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RE: [xmca] LSV- Dynamic Assessment-Feurestein-Kozulin Article


Every so often a man on the ground gets to say something pithy, as when, a few years ago in another regime, a soldier said to a nationally televised interview regarding the body armor of vehicles in Iraq, something along the lines of “why do we have to dig for scrap” (or pay for it out of our pay, for that matter, as it later turned out) to which the glib and televised answer was “you don’t get the war you want but the war you get” (or something like that).


We listen!  


Every day I meet students of great talent who have not been selected for by the national testing system, or I should say, the national system as a whole skims off the ones who do well on written tests long ago. While the “dross” (I do not say it is dross) is filtered by the testing system.


David Kellog said (11/28):

A couple of years ago I was at a conference on language testing here in Seoul where the new Computer Based Tests (mostly TOEFL and TOEIC) brought out by Educational Testing Services were being flogged (in both senses of word, that is, touted on the one hand and tortured on the other).


Both of these tests are used in Japan, one for “business competence”, the other for University level work in another country.  The chthonic shifts in 1) Economy 2) population of college bound students (male and female) 3) International relations plus Privatization of National Universities (still National, with private funding supporting research) leads to a situation in which some things change from bottom up, some things are contoured top down, same as it always was.  I have good things to say about teachers caring about individuals in elementary school, even daycare is good, things get really rocky in middle school, then a lot of people quit and go to work (education is a form of national duty or obligation) while others go to high schools that are rather like trade schools while others are like University (professional track).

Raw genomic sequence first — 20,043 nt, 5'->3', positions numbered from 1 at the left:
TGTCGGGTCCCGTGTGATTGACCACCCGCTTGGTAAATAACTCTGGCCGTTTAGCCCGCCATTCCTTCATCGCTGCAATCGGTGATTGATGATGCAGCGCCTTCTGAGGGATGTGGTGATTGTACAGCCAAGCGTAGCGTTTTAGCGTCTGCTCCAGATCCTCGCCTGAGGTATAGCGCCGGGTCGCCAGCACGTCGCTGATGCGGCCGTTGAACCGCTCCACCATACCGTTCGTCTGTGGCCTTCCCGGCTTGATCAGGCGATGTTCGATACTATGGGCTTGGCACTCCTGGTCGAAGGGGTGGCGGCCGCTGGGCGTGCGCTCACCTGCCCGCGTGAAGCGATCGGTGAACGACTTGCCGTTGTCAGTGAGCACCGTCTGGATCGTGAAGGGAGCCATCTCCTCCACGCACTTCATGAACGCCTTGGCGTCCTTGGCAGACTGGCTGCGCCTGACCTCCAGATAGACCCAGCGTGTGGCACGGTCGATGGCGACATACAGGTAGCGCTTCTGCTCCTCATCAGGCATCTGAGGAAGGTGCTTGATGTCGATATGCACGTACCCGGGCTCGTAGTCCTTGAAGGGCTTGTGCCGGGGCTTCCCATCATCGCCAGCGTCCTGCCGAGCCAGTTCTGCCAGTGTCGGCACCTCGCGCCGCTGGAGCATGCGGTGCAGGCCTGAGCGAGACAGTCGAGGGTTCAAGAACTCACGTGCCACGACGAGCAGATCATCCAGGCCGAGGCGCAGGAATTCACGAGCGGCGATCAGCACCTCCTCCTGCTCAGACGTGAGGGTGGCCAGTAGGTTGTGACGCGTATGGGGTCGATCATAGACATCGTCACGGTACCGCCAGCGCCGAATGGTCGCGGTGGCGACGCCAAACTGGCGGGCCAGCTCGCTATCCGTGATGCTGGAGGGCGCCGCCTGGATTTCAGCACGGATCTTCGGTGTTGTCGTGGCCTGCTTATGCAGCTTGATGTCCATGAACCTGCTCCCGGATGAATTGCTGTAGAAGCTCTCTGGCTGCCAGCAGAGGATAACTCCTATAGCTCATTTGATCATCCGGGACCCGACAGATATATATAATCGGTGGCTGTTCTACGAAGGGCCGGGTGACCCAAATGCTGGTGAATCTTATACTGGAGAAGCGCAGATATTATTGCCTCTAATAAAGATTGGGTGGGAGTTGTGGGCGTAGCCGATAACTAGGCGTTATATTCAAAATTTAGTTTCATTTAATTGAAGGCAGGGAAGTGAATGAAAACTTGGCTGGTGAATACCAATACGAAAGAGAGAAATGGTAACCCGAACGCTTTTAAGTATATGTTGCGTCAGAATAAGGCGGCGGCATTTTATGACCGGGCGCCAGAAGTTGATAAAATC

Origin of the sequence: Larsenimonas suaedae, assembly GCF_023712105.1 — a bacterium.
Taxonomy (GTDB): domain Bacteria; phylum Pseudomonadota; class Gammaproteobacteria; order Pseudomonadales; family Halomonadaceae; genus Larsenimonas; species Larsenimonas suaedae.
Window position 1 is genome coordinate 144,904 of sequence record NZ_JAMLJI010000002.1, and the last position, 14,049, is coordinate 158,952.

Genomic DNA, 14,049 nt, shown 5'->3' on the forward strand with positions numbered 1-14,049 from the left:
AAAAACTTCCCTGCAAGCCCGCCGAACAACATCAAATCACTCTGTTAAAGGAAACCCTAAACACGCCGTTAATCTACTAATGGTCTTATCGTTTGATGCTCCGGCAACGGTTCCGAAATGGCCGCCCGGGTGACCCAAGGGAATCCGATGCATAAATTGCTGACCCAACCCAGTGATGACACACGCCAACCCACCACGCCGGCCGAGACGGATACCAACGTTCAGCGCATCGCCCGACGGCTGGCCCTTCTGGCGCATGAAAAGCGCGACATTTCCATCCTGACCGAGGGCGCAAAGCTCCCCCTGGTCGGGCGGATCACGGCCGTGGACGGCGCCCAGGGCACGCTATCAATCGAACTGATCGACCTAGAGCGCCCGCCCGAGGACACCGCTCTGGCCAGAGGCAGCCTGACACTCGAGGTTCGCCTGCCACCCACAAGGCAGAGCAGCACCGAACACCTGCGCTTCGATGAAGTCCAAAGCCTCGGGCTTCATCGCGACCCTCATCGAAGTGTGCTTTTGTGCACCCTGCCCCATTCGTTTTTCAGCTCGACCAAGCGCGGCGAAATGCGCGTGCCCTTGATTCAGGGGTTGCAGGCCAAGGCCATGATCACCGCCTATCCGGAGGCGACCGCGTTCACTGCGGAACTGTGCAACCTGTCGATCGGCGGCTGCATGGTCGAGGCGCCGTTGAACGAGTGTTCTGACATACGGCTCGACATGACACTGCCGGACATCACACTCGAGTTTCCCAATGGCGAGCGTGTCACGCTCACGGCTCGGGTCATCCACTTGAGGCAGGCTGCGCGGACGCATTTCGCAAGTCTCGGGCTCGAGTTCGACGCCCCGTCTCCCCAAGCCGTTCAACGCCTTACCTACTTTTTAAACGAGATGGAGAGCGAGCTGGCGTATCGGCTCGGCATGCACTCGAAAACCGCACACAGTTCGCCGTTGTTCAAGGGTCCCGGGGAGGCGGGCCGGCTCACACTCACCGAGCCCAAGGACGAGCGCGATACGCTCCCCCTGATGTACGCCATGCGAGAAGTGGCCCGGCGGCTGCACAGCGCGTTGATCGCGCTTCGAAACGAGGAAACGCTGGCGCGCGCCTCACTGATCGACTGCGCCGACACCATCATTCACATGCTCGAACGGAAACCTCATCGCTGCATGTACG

Then there is my son (the personal again) whose teacher said “your scores are almost good enough to go to the Commercial High.”  He adored her, admired her as valiant, he was an adherent and his mother was appalled.  I couldn’t explain the wrongness to either her or him.  For one reason or another, in this case, I am “the man on the ground”.


To grab two metaphors (from an author whose name I can’t remember, there is the dystopia of *1984* and the dystopia of *Brave New World*. Japan is mostly, at this point, like Huxley’s version.  (It’s all in the film *Metropolis*.)  As a language teacher, I almost never get to meet people who have absolutely no interest in learning a foreign language but they have a great interest, and excel, in the management activities we do. They have amazing people skills.  If they really caught on to the system, they would diss the examinations on purpose, because the air up there is so refined.


Back to the point, which is there is much to grab in these discussions (I was just pondering the offering by Gordon Wells and I have run out of time for today), but the wealth of perspective available to us, the interdisciplinary nature of cognition, the particular relevance to teachers, teachers of teachers, philosophers, and cognitive scientists keeps this space open and fermenting with enlightened management.  The openness of the arbitrator, “host”, and the inspiring model(?) provided  by Lev Vygotsky makes this space OK (she glances furtively) for talking (not just talking to myself).